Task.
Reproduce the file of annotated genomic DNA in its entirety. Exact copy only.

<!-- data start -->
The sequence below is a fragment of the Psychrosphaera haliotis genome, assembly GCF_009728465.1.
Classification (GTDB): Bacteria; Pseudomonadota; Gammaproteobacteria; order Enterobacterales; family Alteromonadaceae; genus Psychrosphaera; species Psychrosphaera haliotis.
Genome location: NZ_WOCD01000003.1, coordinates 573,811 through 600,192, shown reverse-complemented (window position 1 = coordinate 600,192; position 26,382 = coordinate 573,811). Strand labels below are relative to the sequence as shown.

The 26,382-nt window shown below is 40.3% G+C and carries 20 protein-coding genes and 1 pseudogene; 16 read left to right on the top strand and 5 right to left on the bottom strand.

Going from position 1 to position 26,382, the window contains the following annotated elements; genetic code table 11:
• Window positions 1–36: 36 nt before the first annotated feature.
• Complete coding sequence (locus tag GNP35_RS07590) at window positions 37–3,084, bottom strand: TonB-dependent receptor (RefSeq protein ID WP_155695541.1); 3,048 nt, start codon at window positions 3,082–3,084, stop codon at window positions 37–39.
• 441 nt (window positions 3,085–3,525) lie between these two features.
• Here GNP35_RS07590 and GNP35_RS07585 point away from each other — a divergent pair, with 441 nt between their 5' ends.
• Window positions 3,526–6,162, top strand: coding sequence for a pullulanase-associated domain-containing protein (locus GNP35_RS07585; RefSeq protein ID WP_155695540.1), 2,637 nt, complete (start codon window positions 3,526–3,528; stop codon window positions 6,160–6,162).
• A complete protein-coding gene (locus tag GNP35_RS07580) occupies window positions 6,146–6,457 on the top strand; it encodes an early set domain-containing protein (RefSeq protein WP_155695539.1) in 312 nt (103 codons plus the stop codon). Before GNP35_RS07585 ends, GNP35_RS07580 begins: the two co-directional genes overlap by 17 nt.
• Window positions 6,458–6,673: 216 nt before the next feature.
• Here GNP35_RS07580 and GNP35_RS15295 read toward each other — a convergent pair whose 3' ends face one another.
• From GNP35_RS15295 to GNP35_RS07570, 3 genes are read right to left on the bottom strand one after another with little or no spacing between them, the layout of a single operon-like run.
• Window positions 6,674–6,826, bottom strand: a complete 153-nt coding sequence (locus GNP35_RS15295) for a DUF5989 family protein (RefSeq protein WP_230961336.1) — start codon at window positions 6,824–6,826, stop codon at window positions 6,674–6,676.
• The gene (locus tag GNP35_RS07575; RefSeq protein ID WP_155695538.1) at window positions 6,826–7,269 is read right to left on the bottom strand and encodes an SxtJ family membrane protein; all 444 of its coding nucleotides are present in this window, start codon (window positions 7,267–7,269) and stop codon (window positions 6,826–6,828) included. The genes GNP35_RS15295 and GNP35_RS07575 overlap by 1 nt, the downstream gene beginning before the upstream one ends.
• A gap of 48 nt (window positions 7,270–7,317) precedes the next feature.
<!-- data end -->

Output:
The sequence below is a fragment of the Psychrosphaera haliotis genome, assembly GCF_009728465.1.
Classification (GTDB): Bacteria; Pseudomonadota; Gammaproteobacteria; order Enterobacterales; family Alteromonadaceae; genus Psychrosphaera; species Psychrosphaera haliotis.
Genome location: NZ_WOCD01000003.1, coordinates 573,811 through 600,192, shown reverse-complemented (window position 1 = coordinate 600,192; position 26,382 = coordinate 573,811). Strand labels below are relative to the sequence as shown.

The 26,382-nt window shown below is 40.3% G+C and carries 20 protein-coding genes and 1 pseudogene; 16 read left to right on the top strand and 5 right to left on the bottom strand.

Going from position 1 to position 26,382, the window contains the following annotated elements; genetic code table 11:
• Window positions 1–36: 36 nt before the first annotated feature.
• Complete coding sequence (locus tag GNP35_RS07590) at window positions 37–3,084, bottom strand: TonB-dependent receptor (RefSeq protein ID WP_155695541.1); 3,048 nt, start codon at window positions 3,082–3,084, stop codon at window positions 37–39.
• 441 nt (window positions 3,085–3,525) lie between these two features.
• Here GNP35_RS07590 and GNP35_RS07585 point away from each other — a divergent pair, with 441 nt between their 5' ends.
• Window positions 3,526–6,162, top strand: coding sequence for a pullulanase-associated domain-containing protein (locus GNP35_RS07585; RefSeq protein ID WP_155695540.1), 2,637 nt, complete (start codon window positions 3,526–3,528; stop codon window positions 6,160–6,162).
• A complete protein-coding gene (locus tag GNP35_RS07580) occupies window positions 6,146–6,457 on the top strand; it encodes an early set domain-containing protein (RefSeq protein WP_155695539.1) in 312 nt (103 codons plus the stop codon). Before GNP35_RS07585 ends, GNP35_RS07580 begins: the two co-directional genes overlap by 17 nt.
• Window positions 6,458–6,673: 216 nt before the next feature.
• Here GNP35_RS07580 and GNP35_RS15295 read toward each other — a convergent pair whose 3' ends face one another.
• From GNP35_RS15295 to GNP35_RS07570, 3 genes are read right to left on the bottom strand one after another with little or no spacing between them, the layout of a single operon-like run.
• Window positions 6,674–6,826, bottom strand: a complete 153-nt coding sequence (locus GNP35_RS15295) for a DUF5989 family protein (RefSeq protein WP_230961336.1) — start codon at window positions 6,824–6,826, stop codon at window positions 6,674–6,676.
• The gene (locus tag GNP35_RS07575; RefSeq protein ID WP_155695538.1) at window positions 6,826–7,269 is read right to left on the bottom strand and encodes an SxtJ family membrane protein; all 444 of its coding nucleotides are present in this window, start codon (window positions 7,267–7,269) and stop codon (window positions 6,826–6,828) included. The genes GNP35_RS15295 and GNP35_RS07575 overlap by 1 nt, the downstream gene beginning before the upstream one ends.
• A gap of 48 nt (window positions 7,270–7,317) precedes the next feature.